If they don’t adhere to executive branch priorities, judges “can absolutely be demoted, moved around, moved to a less-desirable desk position,” said Denise Gilman, director of the immigration clinic at the University of Texas School of Law.

“There are real consequences for failures to fall in line,” she said.

Tabaddor said that unlike their counterparts in most courts across the country, immigration judges lack the authority to control their dockets and order discipline in their courtrooms — even when attorneys from the Department of Homeland Security, considered a “sister agency,” are “unprofessional or incompetent.”

“The department does not want to provide judges with that authority because they don’t want them to exercise it over DHS attorneys,” Tabaddor said.

The immigration courts are, Tabaddor said, something of a “stepchild” within a department devoted to law enforcement.

The attorney general’s power to shape the outcomes of immigration cases is hardly new. Neither are concerns that the system offers something far from impartial justice. Under President George W. Bush, immigration judges were hired based on applicants’ partisan preferences, in violation of civil service laws. Allegations of politically motivated hiring have dogged the immigration courts in the years since. And under Obama, judges were directed to reshuffle their dockets to prioritize the cases of unaccompanied minors, whose numbers surged in 2014.

But the long-standing conflict between immigration policy and justice for migrants has come to a head under Sessions, who has taken advantage of that power more than his predecessors, according to experts, attorneys and some current and former immigration judges.

“There are definitely long-term structural problems — resourcing, issues of placement, issues in terms of the court being under a prosecutorial agency,” said Carol King, who worked as an immigration judge in San Francisco for more than two decades before retiring last year. “So by no means were we without problems before. I just think this administration has taken it way beyond — it’s a new level.”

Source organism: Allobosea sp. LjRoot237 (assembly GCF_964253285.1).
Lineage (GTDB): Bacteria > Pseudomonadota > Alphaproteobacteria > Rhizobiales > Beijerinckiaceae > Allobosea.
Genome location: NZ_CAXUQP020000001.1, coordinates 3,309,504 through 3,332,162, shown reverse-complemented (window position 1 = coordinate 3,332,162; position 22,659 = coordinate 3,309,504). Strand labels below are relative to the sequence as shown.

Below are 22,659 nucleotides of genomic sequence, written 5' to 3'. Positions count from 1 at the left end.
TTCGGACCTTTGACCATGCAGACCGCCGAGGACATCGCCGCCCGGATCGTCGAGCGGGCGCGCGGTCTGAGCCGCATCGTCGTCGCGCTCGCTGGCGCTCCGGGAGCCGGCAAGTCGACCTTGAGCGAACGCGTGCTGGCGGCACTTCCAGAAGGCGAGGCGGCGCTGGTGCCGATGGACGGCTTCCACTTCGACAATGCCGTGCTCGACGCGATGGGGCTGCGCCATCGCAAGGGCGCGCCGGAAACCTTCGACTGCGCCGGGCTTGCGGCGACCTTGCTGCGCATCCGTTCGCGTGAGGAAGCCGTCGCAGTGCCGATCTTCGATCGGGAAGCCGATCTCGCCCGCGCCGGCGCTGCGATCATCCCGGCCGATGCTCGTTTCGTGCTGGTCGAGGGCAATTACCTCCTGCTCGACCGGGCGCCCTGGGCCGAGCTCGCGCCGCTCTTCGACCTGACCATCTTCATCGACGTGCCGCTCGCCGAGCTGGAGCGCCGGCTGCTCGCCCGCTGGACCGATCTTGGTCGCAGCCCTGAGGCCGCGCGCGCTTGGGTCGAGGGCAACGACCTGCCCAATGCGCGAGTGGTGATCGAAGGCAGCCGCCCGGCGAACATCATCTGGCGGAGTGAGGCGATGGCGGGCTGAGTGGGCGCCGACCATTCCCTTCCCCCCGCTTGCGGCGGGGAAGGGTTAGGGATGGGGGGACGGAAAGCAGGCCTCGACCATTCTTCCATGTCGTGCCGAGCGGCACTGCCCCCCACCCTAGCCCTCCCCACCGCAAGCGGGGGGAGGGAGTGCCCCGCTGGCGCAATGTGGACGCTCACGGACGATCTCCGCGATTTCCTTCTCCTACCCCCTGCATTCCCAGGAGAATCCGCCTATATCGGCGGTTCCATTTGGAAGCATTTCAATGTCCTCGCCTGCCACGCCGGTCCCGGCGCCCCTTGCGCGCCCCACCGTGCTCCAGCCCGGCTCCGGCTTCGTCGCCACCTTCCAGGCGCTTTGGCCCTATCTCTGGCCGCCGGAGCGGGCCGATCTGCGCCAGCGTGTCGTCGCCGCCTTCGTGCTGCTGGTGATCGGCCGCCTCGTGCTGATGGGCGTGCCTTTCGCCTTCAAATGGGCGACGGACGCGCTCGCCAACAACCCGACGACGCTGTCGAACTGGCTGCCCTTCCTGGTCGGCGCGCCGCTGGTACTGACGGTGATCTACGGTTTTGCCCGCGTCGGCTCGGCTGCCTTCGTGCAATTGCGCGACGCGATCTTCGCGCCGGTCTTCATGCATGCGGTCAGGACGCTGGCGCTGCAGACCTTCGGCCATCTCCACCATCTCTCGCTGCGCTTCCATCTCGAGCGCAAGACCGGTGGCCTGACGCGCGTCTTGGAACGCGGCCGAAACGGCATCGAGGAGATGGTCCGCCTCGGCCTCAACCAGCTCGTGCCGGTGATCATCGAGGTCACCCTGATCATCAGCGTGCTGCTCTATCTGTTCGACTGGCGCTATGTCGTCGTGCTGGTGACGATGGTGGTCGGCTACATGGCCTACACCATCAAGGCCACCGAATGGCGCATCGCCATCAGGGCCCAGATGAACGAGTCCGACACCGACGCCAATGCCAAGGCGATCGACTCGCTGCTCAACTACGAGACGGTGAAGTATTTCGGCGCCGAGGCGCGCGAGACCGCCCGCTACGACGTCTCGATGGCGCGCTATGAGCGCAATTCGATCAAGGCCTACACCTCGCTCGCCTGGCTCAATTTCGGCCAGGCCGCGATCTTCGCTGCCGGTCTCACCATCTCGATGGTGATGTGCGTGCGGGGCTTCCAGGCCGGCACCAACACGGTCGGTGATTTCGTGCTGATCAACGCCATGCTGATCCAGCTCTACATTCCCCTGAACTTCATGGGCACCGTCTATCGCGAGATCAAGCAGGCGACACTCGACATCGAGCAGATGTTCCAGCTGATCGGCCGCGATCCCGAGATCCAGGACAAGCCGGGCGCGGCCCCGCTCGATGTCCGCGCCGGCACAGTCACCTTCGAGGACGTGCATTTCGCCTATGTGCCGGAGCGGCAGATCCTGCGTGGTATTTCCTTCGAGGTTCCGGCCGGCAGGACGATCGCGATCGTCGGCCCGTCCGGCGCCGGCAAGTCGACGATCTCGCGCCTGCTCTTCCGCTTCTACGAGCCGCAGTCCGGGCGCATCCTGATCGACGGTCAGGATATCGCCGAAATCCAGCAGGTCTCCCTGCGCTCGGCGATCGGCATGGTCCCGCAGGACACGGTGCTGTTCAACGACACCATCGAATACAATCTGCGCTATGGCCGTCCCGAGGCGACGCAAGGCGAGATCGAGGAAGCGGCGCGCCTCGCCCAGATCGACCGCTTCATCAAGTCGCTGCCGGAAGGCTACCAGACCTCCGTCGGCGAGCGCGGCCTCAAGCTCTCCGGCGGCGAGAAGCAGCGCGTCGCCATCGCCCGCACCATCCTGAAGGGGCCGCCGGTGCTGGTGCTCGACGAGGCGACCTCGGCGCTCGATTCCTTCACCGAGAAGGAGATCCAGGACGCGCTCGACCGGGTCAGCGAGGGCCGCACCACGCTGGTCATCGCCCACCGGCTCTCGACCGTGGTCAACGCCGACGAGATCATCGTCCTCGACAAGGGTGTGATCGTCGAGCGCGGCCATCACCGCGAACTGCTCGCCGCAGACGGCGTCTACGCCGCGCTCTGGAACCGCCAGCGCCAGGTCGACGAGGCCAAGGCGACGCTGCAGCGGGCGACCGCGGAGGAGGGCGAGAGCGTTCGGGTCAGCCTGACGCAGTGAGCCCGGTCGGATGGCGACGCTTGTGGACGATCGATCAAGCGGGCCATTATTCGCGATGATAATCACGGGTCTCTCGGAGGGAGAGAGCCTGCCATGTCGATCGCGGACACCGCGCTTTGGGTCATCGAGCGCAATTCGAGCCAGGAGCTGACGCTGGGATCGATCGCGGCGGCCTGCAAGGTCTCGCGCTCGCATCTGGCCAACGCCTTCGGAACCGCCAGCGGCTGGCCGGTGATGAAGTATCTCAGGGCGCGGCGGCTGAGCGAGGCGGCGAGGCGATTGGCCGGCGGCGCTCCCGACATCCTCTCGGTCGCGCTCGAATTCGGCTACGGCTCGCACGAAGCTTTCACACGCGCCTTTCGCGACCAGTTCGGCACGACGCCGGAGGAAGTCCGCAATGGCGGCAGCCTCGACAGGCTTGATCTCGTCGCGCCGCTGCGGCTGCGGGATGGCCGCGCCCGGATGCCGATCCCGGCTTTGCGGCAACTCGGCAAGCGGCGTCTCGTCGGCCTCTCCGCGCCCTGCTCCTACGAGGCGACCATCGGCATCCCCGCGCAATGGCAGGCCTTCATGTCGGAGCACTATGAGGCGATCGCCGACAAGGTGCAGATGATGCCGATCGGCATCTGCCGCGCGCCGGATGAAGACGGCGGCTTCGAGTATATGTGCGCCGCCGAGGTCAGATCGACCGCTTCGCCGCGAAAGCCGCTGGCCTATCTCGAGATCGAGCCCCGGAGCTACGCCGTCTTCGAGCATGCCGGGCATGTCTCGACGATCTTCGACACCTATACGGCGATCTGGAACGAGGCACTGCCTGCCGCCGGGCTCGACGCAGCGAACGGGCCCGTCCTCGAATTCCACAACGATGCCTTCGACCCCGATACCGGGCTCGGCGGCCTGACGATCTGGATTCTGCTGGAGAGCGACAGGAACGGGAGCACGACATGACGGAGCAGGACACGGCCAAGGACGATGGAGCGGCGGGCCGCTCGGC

Major shifts under Sessions

In 2016, the federal Board of Immigration Appeals ruled in favor of an asylum-seeking Salvadoran woman, identified by her initials as A-B. A-B said she was fleeing a physically and sexually abusive husband; the board ruled that she qualified for refuge in the United States because her government had shown particular failings in protecting women from such harms.

This June, Sessions overruled that decision, writing, “The mere fact that a country may have problems effectively policing certain crimes or that certain populations are more likely to be victims of crime, cannot itself establish an asylum claim.”

His decision, which guts a precedent from the Obama administration, applies not just to A-B herself but to nearly all migrants looking to the United States for refuge from domestic abuse or gang violence.

It wasn’t the first time Sessions had significantly shifted U.S. asylum policy using nothing but his authority over the immigration courts. In March, with the matter of E-F-H-L — the initials of a Honduran migrant who fled the country after his uncle was murdered — Sessions ruled that migrants are not always guaranteed an evidentiary hearing in their asylum cases. In Castro-Tum, he took away an immigration judge’s significant discretionary power to administratively close a case. And according to Greg Chen, the government relations director for the American Immigration Lawyers Association, Sessions is poised to revoke the ability of immigration judges to issue a “continuance” in immigration cases. He took up a case on the issue in March, and is expected to rule “imminently,” Chen said.